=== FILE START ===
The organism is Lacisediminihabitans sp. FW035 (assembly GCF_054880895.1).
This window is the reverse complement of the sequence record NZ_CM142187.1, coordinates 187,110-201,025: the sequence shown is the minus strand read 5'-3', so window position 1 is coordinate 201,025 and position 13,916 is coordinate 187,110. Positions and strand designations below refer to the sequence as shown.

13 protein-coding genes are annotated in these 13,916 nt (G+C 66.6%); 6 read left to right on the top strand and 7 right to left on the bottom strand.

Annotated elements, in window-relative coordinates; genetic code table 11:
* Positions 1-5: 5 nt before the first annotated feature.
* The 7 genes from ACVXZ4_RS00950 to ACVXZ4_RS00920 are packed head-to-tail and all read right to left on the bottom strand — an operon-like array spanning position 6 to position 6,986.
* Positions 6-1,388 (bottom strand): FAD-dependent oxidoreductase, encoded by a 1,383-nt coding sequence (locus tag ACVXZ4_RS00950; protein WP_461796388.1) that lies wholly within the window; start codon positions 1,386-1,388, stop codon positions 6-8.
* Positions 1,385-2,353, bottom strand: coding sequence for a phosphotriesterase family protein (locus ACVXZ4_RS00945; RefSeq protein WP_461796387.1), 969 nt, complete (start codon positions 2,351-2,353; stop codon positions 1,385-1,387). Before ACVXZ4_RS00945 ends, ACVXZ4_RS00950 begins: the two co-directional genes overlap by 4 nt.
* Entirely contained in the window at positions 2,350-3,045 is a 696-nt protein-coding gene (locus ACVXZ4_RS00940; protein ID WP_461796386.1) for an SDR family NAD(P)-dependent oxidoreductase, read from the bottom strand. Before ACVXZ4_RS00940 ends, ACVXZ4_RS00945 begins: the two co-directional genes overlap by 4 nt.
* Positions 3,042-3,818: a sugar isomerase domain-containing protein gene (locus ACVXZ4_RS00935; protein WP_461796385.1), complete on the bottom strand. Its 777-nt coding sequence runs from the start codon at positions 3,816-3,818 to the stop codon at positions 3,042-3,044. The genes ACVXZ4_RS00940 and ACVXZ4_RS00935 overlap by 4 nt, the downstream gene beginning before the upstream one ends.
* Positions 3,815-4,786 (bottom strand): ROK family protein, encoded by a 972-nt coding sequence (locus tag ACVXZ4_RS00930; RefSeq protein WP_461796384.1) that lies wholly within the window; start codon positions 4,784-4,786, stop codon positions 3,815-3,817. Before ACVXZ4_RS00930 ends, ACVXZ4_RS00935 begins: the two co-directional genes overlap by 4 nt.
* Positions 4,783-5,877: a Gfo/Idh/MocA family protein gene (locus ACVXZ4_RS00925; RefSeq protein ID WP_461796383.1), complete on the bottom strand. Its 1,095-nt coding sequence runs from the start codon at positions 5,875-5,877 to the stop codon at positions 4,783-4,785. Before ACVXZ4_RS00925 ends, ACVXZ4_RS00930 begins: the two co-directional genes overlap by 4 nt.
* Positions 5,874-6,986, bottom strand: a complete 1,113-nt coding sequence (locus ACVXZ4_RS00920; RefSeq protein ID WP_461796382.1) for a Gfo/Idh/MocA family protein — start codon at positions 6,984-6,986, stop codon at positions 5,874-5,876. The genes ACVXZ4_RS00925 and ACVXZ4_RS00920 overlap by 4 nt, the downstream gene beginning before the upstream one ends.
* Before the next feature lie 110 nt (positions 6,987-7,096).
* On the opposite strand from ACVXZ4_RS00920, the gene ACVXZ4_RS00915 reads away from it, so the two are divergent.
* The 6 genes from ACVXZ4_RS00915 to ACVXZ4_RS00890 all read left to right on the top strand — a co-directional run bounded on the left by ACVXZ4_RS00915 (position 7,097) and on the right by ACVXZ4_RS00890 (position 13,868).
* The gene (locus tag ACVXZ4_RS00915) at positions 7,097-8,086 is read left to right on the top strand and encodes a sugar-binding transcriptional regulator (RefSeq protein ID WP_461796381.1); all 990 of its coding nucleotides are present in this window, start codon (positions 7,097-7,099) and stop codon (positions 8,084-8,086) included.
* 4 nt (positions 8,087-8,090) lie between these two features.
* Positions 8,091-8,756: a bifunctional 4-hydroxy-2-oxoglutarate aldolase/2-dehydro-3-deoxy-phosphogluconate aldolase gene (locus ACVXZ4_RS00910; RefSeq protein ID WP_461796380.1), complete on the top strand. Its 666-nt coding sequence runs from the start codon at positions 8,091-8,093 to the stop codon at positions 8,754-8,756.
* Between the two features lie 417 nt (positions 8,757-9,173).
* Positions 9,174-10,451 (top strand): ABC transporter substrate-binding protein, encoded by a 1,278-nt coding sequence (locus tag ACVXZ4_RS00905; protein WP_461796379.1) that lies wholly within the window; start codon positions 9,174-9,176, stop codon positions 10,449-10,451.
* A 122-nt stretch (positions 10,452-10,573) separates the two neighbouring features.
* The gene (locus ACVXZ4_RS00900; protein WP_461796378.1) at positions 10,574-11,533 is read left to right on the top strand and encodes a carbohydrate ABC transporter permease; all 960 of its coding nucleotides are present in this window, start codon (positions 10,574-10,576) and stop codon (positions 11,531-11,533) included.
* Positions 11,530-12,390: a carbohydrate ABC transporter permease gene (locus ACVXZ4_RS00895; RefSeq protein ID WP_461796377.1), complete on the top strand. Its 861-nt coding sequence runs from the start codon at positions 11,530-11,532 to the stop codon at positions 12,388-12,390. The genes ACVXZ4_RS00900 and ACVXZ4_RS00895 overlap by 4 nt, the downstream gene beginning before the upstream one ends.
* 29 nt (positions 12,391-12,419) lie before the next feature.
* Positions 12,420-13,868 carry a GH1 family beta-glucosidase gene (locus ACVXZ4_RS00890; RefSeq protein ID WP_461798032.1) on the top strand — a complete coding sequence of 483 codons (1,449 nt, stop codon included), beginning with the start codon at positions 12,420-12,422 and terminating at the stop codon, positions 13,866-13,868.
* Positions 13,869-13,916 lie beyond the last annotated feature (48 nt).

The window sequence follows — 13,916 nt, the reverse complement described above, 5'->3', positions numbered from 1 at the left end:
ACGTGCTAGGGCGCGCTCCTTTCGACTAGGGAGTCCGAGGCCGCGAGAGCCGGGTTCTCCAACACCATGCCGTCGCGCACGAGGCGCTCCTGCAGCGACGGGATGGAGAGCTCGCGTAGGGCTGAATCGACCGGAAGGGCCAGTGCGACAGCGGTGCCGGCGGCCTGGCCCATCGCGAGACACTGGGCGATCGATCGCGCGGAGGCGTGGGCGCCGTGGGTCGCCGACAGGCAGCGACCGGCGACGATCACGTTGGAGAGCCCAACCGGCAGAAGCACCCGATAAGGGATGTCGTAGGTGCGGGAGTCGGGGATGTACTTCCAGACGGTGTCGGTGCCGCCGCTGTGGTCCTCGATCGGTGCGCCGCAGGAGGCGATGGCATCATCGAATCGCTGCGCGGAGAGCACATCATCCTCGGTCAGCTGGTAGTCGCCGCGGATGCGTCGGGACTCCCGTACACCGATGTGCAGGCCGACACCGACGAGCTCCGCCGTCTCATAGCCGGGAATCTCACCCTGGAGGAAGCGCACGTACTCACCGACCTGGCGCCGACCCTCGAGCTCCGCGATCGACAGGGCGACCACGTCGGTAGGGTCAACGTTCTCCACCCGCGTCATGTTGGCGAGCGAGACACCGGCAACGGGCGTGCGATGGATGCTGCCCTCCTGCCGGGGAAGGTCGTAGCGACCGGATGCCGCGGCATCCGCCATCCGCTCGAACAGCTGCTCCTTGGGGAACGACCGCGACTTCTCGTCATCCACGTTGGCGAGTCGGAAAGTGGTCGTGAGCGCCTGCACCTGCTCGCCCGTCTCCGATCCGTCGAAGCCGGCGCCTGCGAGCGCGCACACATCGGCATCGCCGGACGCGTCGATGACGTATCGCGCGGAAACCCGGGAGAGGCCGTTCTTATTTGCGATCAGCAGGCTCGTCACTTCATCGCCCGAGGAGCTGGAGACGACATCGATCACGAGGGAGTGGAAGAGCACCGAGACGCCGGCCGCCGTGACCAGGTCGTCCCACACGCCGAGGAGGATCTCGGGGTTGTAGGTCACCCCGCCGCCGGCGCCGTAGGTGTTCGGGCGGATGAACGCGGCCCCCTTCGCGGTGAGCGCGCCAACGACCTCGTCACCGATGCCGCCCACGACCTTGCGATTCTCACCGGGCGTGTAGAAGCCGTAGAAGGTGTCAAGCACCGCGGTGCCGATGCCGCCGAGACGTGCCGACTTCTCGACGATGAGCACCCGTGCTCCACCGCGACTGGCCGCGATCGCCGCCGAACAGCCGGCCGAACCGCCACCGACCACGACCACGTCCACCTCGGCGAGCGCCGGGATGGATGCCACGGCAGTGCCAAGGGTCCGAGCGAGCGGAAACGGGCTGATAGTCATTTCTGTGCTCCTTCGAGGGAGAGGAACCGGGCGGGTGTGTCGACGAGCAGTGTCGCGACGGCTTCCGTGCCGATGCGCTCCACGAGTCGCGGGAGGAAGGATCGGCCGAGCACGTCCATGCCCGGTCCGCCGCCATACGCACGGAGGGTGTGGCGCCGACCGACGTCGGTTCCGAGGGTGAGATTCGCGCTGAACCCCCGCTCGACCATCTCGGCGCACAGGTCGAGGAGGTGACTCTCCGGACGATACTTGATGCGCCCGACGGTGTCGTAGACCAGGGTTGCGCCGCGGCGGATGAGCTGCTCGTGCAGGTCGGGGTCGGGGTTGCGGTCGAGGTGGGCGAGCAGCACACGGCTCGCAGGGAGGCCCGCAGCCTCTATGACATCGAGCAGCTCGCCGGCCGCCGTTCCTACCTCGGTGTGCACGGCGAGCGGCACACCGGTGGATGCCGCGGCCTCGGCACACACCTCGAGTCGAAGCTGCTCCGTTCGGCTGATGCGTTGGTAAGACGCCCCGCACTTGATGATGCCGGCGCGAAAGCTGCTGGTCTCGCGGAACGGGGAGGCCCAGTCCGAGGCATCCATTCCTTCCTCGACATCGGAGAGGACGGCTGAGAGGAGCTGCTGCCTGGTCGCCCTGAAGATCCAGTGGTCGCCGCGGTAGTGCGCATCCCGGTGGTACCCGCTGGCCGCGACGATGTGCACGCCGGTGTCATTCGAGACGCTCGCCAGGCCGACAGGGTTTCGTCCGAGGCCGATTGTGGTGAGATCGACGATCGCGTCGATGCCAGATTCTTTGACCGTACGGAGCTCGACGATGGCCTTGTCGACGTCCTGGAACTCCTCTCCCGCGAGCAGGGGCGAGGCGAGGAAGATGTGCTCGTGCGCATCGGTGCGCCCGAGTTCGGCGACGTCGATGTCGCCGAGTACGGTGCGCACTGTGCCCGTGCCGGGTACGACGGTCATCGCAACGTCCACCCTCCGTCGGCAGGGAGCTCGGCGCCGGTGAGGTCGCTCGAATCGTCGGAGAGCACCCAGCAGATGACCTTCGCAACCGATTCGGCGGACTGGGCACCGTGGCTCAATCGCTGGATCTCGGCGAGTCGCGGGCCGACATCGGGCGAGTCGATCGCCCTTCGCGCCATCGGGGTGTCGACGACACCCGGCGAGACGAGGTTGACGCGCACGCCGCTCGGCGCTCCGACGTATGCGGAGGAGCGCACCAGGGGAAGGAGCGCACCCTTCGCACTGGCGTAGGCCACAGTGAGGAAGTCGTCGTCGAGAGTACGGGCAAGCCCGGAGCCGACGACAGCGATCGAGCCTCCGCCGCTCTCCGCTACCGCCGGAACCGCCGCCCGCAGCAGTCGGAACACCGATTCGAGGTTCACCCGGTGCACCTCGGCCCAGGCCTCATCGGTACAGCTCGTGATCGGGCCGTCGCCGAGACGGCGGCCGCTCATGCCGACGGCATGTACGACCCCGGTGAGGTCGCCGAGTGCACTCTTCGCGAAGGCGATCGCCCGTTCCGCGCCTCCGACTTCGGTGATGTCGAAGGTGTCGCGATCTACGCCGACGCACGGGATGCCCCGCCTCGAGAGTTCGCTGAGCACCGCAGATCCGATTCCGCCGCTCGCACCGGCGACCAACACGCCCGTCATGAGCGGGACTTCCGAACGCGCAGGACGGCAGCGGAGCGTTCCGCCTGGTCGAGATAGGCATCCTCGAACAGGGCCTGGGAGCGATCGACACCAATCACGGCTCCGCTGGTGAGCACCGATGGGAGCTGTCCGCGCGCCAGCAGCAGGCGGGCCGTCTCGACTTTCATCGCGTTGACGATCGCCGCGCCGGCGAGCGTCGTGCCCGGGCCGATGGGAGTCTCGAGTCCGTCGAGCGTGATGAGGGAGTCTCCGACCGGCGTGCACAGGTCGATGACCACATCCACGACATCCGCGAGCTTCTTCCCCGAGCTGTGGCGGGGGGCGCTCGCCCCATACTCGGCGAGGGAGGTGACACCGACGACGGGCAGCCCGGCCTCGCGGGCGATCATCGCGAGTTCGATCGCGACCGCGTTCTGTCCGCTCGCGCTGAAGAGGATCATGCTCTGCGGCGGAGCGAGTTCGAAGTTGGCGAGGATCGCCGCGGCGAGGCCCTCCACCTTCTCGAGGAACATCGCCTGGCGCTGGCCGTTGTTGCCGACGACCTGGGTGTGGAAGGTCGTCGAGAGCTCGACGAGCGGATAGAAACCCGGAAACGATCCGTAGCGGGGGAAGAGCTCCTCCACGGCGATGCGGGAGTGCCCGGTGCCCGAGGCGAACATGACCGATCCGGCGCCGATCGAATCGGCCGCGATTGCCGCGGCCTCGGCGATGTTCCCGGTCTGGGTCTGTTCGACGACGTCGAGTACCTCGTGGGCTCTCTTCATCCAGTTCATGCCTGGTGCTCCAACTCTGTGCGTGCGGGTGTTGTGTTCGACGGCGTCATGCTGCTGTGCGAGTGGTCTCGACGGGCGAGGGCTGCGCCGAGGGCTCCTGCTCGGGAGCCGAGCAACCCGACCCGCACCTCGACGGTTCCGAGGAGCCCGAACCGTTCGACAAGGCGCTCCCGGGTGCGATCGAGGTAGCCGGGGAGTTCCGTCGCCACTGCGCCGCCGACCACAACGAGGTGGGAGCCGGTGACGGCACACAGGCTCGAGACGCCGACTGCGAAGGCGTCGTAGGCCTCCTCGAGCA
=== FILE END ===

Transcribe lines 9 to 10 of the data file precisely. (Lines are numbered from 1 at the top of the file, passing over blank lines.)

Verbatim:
* Entirely contained in the window at positions 2,350-3,045 is a 696-nt protein-coding gene (locus ACVXZ4_RS00940; protein ID WP_461796386.1) for an SDR family NAD(P)-dependent oxidoreductase, read from the bottom strand. Before ACVXZ4_RS00940 ends, ACVXZ4_RS00945 begins: the two co-directional genes overlap by 4 nt.
* Positions 3,042-3,818: a sugar isomerase domain-containing protein gene (locus ACVXZ4_RS00935; protein WP_461796385.1), complete on the bottom strand. Its 777-nt coding sequence runs from the start codon at positions 3,816-3,818 to the stop codon at positions 3,042-3,044. The genes ACVXZ4_RS00940 and ACVXZ4_RS00935 overlap by 4 nt, the downstream gene beginning before the upstream one ends.